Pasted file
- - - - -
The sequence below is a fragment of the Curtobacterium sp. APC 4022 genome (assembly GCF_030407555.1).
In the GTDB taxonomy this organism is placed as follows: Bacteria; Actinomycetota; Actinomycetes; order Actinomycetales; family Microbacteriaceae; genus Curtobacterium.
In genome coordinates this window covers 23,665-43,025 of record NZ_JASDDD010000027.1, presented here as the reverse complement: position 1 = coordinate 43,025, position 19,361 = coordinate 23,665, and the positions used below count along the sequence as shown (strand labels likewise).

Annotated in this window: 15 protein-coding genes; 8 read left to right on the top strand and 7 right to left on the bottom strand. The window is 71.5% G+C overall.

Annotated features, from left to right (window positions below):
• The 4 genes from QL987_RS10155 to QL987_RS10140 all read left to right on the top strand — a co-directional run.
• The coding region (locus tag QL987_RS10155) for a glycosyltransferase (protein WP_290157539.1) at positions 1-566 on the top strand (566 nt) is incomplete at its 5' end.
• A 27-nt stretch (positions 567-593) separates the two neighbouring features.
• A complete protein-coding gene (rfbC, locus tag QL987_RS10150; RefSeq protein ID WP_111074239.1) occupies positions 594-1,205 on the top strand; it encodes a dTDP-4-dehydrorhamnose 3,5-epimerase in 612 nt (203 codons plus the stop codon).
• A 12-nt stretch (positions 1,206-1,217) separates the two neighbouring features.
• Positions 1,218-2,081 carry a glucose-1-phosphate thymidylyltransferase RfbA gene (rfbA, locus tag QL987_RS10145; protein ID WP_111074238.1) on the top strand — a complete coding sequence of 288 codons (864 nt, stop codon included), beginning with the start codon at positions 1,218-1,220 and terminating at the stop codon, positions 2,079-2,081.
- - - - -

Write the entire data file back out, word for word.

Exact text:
The sequence below is a fragment of the Curtobacterium sp. APC 4022 genome (assembly GCF_030407555.1).
In the GTDB taxonomy this organism is placed as follows: Bacteria; Actinomycetota; Actinomycetes; order Actinomycetales; family Microbacteriaceae; genus Curtobacterium.
In genome coordinates this window covers 23,665-43,025 of record NZ_JASDDD010000027.1, presented here as the reverse complement: position 1 = coordinate 43,025, position 19,361 = coordinate 23,665, and the positions used below count along the sequence as shown (strand labels likewise).

Annotated in this window: 15 protein-coding genes; 8 read left to right on the top strand and 7 right to left on the bottom strand. The window is 71.5% G+C overall.

Annotated features, from left to right (window positions below):
• The 4 genes from QL987_RS10155 to QL987_RS10140 all read left to right on the top strand — a co-directional run.
• The coding region (locus tag QL987_RS10155) for a glycosyltransferase (protein WP_290157539.1) at positions 1-566 on the top strand (566 nt) is incomplete at its 5' end.
• A 27-nt stretch (positions 567-593) separates the two neighbouring features.
• A complete protein-coding gene (rfbC, locus tag QL987_RS10150; RefSeq protein ID WP_111074239.1) occupies positions 594-1,205 on the top strand; it encodes a dTDP-4-dehydrorhamnose 3,5-epimerase in 612 nt (203 codons plus the stop codon).
• A 12-nt stretch (positions 1,206-1,217) separates the two neighbouring features.
• Positions 1,218-2,081 carry a glucose-1-phosphate thymidylyltransferase RfbA gene (rfbA, locus tag QL987_RS10145; protein ID WP_111074238.1) on the top strand — a complete coding sequence of 288 codons (864 nt, stop codon included), beginning with the start codon at positions 1,218-1,220 and terminating at the stop codon, positions 2,079-2,081.